Environment Picture

Smart Investments Series: The Dollars and Sense of Smart Growth

The Changing U.P.: Opportunity and anxiety in the great north forests
Crafting a natural blueprint for tomorrow, Keweenaw Peninsula
With a 35% increase in population from 1990 to 2000 and a major divestiture by large corporate forest land owners, the resource and nature-rich Keweenaw Peninsula was facing dramatic and the potentially harmful land use changes at the beginning of the new century.

Instead of relying on too-common models of economic competition and local government fragmentation, the communities of this historically interesting peninsula developed a common agenda for the future—one based on land use and economic development that supports and builds on these cultural resources.

Five volunteer land use planning committees (Allouez, Eagle Harbor, Houghton, Sherman and the Village of Ahmeek) worked with the Western Upper Peninsula Planning and Development Region (WPPDR) to develop Keweenaw County’s updated “Blueprint for Tomorrow” land use plan, an optimistic and sustainable vision intended to nurture the region’s economic and environmental future.

Growing second homes in forest land, Upper Peninsula
While few local governments in the U.P. have the resources to develop visionary and enforceable land use plans, the need to do so has perhaps never been greater.

Nearly a million acres of U.P.’s corporate-owned forest lands have changed ownership over the last year, a dramatic change that could potentially transform the area’s landscape and even undermine its natural resources and economic sustainability. Real Estate Investment Trusts and Timber Investment Management Organizations are the major new landholders of the region. If they undertake extensive second-home and resort-style development along the waterways, lakefronts and roads throughout these remote tracts (as they have in other states), the resulting sprawl growth could easily overwhelm the area.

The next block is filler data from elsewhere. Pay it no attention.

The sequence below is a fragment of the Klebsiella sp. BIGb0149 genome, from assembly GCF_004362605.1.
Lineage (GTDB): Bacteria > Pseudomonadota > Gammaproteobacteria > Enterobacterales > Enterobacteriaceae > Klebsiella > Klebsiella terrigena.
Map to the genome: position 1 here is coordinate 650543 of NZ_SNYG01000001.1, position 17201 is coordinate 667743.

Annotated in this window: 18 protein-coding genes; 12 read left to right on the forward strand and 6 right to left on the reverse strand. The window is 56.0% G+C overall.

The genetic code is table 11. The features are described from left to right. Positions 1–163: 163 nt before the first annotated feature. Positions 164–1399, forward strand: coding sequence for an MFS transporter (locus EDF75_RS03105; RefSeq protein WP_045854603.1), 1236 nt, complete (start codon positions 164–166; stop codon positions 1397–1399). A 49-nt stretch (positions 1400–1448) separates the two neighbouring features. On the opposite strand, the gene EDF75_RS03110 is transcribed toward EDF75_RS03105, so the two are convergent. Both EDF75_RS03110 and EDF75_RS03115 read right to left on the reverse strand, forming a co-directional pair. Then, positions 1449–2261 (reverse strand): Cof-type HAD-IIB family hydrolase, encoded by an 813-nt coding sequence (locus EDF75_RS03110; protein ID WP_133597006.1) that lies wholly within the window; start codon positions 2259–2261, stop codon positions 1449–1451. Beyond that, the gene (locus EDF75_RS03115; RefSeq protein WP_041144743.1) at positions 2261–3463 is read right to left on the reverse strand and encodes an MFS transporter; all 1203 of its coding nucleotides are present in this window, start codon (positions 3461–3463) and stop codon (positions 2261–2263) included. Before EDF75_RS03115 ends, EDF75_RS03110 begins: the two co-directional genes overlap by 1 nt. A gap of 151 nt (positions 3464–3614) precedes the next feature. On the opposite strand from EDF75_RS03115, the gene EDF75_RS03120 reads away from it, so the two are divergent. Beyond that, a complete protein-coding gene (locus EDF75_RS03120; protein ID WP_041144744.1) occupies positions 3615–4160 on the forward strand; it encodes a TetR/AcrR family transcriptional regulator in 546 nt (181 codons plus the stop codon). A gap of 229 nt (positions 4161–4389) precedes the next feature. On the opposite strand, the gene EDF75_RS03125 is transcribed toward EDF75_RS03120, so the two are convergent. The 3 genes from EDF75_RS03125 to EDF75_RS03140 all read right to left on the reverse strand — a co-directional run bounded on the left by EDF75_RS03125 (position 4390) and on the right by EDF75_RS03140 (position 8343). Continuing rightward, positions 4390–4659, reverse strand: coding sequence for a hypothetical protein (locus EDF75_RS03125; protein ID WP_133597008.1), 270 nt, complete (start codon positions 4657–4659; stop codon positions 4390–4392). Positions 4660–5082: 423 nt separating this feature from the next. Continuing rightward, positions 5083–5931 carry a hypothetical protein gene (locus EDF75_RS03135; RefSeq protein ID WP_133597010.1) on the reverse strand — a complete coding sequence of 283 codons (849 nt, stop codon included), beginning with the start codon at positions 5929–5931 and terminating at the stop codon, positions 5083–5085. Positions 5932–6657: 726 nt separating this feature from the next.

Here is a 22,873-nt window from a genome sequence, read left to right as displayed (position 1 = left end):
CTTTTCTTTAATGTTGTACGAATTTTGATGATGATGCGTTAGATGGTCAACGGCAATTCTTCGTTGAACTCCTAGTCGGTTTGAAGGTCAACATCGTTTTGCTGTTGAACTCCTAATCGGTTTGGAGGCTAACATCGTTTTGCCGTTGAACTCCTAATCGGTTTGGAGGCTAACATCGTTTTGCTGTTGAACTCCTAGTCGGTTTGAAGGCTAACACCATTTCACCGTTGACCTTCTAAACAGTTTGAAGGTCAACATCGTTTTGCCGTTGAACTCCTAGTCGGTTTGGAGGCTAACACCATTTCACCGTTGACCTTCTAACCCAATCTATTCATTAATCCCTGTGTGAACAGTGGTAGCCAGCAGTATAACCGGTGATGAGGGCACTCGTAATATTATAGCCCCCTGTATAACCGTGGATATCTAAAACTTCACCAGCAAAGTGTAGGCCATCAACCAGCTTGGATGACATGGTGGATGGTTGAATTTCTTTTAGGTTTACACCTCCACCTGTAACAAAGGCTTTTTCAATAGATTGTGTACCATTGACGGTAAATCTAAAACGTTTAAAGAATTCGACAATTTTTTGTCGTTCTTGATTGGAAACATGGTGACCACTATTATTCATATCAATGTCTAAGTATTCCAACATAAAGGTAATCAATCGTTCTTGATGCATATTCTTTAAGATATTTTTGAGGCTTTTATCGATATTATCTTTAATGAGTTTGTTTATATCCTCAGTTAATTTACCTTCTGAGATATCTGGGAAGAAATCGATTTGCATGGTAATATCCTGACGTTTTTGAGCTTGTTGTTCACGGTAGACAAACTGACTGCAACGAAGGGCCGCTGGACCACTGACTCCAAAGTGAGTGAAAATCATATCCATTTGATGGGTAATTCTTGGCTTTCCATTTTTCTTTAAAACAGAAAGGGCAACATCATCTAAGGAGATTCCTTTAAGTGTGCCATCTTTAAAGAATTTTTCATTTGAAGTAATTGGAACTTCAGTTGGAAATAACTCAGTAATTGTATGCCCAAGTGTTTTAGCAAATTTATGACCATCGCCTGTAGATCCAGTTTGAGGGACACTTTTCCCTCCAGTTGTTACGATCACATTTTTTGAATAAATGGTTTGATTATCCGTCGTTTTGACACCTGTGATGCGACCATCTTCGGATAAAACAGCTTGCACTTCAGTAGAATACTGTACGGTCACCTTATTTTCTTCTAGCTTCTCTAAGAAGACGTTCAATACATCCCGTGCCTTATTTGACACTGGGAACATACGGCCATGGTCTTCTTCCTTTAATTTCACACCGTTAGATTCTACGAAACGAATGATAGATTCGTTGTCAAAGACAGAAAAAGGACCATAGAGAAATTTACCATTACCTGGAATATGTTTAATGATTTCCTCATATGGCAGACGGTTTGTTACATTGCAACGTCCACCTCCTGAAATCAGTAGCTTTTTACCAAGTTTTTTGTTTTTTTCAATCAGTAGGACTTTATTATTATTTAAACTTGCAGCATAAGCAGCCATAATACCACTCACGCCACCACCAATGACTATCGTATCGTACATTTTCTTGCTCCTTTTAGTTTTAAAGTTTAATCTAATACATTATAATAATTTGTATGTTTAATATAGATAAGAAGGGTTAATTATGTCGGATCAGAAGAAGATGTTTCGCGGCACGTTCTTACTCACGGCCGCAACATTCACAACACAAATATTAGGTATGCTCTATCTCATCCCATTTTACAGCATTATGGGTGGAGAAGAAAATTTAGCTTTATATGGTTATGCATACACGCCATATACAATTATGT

The planning capacity of local elected officials, the region’s rural infrastructure and the unique “fenceless feel” that characterizes the natural resources of the region could all be undermined.

Questions for your elected Leaders
  1.  What is the state doing to ensure that forest-based activities and land-based industries are supported and viable in Michigan in the 21st Century?
  2. Would you support new local planning and zoning tools intended to help protect the large tracts of wilderness, water frontage and forest in the U.P. from development and fragmentation?
  3.  Are U.P. elected officials provided with adequate resources, training and tools (such as GIS mapping) to effectively guide rapid land use change in the region?
-Brad Garmon, Michigan Environmental Council
RELATED TOPICS: land use, Smart Growth
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